Your skin tells your story to the world. Whether you’re a self-proclaimed skincare lover or don’t know what your skin type is, it’s never too late to get your glow on.
Our faces are something we look at every day. But how much do we understand about what’s happening below the surface? It’s time to uncover the story your skin is telling.
From the moment we’re born, our skin begins to age. As we grow, unique changes occur that require specific attention and care. In this blog, we’ll cover everything you need to know on how your skin ages, what changes to expect, and how to keep that healthy, radiant glow all your life.
But first, let’s learn more about the science behind your body’s largest organ.
The Skin You’re In
You read that correctly–on average, your skin measures an impressive 22 square feet. That makes it the largest organ in your body. Our skin protects us from harsh external elements and helps us regulate body temperature.
Put simply, skin is comprised of three different layers: the epidermis, dermis, and hypodermis. If you snoozed your way through science class, don’t fret. Here’s a basic breakdown of each:
- The Epidermis is the top layer of the skin. This thin, tightly knit wall of cells allow your skin to be waterproof. The amount of melanin present is also what determines your skin colour.
- The Dermis is underneath the epidermis. It is a thicker layer comprised of collagen and elastin tissue. This is where you’ll find blood vessels, glands, hair follicles and nerves.
- The Hypodermis is the deepest layer of the skin. Made of fat and fibrous tissue, it’s responsible for insultation, fat storage and cushioning.
Together, these layers create the skin you’re in. When it comes to aging, each layer plays a role and undergoes different changes. There are two types of aging factors: intrinsic and extrinsic.
Intrinsic factors are natural progressions that develop slowly over time. During the aging process, the number of basal cells produced in your top layer of skin decreases. As a result, the epidermis becomes thinner. This decreases the amount of surface area where nutrients can pass between the dermis and epidermis.
Intrinsic aging also causes the skin to have less collagen and elastic fibers. This degeneration reduces the skin’s ability to retain water. The aging effects of intrinsic factors can be managed with the right routine and care.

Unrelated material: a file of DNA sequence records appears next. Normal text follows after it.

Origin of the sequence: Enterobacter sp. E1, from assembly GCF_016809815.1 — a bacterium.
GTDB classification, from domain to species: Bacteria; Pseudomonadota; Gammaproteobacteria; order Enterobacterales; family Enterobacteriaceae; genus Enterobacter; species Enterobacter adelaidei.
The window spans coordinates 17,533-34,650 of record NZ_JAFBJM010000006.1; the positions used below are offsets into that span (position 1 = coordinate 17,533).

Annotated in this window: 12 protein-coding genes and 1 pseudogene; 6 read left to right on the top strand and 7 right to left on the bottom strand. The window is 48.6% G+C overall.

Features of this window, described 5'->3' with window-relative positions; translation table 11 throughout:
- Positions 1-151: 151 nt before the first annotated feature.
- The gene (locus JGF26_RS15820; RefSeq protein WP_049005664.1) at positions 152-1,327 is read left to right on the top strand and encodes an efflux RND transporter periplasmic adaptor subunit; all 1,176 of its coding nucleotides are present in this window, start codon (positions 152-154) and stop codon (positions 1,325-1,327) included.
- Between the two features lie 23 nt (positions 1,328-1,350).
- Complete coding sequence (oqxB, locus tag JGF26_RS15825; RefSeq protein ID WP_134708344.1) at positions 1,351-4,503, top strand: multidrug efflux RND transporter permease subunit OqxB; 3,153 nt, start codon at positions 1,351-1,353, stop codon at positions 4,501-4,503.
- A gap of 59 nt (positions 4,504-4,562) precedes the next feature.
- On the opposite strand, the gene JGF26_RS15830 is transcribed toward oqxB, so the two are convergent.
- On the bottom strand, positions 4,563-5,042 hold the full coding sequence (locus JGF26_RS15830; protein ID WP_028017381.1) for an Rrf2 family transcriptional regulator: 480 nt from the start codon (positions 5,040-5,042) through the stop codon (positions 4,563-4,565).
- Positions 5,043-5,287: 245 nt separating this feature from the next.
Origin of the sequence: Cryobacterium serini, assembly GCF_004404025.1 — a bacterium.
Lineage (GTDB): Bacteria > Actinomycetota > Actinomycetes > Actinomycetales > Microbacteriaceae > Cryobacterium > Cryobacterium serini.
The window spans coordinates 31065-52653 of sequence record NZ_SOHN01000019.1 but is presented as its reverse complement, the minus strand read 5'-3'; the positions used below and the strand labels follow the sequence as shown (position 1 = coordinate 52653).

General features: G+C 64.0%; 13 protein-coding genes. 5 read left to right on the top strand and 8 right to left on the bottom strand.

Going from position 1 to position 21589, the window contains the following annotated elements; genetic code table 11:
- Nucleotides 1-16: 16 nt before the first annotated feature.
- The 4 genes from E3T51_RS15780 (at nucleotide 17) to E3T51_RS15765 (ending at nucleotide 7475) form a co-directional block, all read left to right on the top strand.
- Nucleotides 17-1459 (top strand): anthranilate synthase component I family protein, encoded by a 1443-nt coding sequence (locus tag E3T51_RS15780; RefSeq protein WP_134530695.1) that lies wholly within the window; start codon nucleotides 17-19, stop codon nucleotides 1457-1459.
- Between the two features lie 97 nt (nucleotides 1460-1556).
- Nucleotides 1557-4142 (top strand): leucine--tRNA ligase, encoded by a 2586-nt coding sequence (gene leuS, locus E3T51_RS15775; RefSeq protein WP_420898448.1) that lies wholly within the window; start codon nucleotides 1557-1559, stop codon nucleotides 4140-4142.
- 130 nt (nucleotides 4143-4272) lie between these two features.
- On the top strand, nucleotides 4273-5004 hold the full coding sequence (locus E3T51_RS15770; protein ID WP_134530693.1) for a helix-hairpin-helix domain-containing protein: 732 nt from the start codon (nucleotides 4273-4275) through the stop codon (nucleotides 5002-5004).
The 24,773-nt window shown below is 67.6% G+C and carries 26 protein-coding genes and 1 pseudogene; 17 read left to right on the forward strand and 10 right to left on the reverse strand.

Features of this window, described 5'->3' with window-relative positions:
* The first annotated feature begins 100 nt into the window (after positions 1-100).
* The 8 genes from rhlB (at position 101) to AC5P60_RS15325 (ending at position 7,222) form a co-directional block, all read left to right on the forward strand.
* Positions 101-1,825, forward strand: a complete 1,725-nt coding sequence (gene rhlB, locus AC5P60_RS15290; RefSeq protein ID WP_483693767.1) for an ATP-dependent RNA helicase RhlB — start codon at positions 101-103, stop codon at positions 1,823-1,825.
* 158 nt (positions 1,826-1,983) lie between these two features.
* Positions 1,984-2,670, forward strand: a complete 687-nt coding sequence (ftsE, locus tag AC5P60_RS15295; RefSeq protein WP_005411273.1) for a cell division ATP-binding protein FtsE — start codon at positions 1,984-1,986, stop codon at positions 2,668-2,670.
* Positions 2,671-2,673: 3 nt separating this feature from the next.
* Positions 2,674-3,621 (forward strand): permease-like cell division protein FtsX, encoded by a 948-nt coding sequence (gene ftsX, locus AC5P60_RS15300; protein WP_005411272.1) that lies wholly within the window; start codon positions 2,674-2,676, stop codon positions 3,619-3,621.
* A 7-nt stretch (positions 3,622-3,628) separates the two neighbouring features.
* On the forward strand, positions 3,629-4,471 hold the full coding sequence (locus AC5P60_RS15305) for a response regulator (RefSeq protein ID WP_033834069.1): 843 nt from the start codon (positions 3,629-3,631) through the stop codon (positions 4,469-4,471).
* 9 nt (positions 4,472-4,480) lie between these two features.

Extrinsic factors come from external sources, which means preventative measures come more into play. The biggest known extrinsic factor is sun exposure.
In fact, as stated in Cell Transplantation: The Regenerative Medicine Journal, “Exposure to UV radiation is the primary factor of extrinsic skin aging; it accounts for about 80% of facial aging.”
The effects of UV exposure can range from wrinkles and lines to dark spots and discolouration. One of the best ways to prevent this is by protecting your skin with SPF.
For days you spend more time in the sun, especially during peak hours, try Vivier's Sheer Broad-Spectrum SPF 45.
By making sunscreen a habit, you’ll be doing wonders for your skin no matter what age you are. Let’s take a deeper look at what happens to each step of the way and what you can do about it.
Your Story Begins: Ages 0-19
You likely didn't think twice about your skin when you were a kid. But if you’re a parent, it’s never too early to enforce good habits.
Children’s skin can benefit from a basic routine that includes a gentle cleanser and a lightweight lotion. As they enter their “tweens”, a balanced diet will help their skin and body health overall.
During the teen years, however, the biggest change often comes from puberty. Hair follicles and sweat glands become present. Sebaceous glands also develop, which are responsible for producing oil.
When combined with the vast increase of sex hormones in the body, these sebaceous glands can kick into overdrive. The result? Acne.
According to the Postepy Dermatol Alergol, “Eruptions in the course of acne are usually located within the areas where sebaceous glands are abundant, particularly in the face area (nose, forehead, chin, cheeks), the back area (neck and interscapular region) and in the upper part of the chest.”
Teens are most likely to develop acne in these areas, but not all types are created equal. Closed comedones (whiteheads) and open comedones (blackheads) are some of the most common. These can be categorized as primary non-inflammatory changes.
Examples of secondary inflammatory changes include papules, pustules, nodules, abscesses, and fistulas. These forms are more severe and often more noticeable on the skin.
Acne can be a challenging skin issue to overcome, especially for young teens. It can take a toll on their self-esteem, but luckily, there are lots of ways to reduce breakouts.
Two acne-fighting, superstar ingredients you might be familiar with are benzoyl peroxide and salicylic acid. Vivier's Medicated Wash is an excellent choice because it’s formulated with 2% pharmaceutical grade (USP) Salicylic Acid.
Cleansing the skin daily with an acne-fighting product will help remove dirt, oil and bacteria. As a result, it can clear existing breakouts and prevent new acne pimples from forming.
After cleansing, teens can opt to use Vivier's Acne Treatment Lotion formulated with 5% Benzoyl Peroxide USP. It can be applied all over or used as a spot treatment for specific blemishes. In both cases, Vivier’s products can be safely used by children 12 years and older after testing for any irritation.
In your 20’s...
Your 20’s are perhaps the most important phase in life to establish good skincare habits. Cleansing and moisturizing day and night are a great place to start. Keeping your skin hydrated will help avoid it from drying out and producing too much oil.
Some people only struggle with acne during their teen years. But for others, a blemished complexion can be something they struggle with during adulthood, too.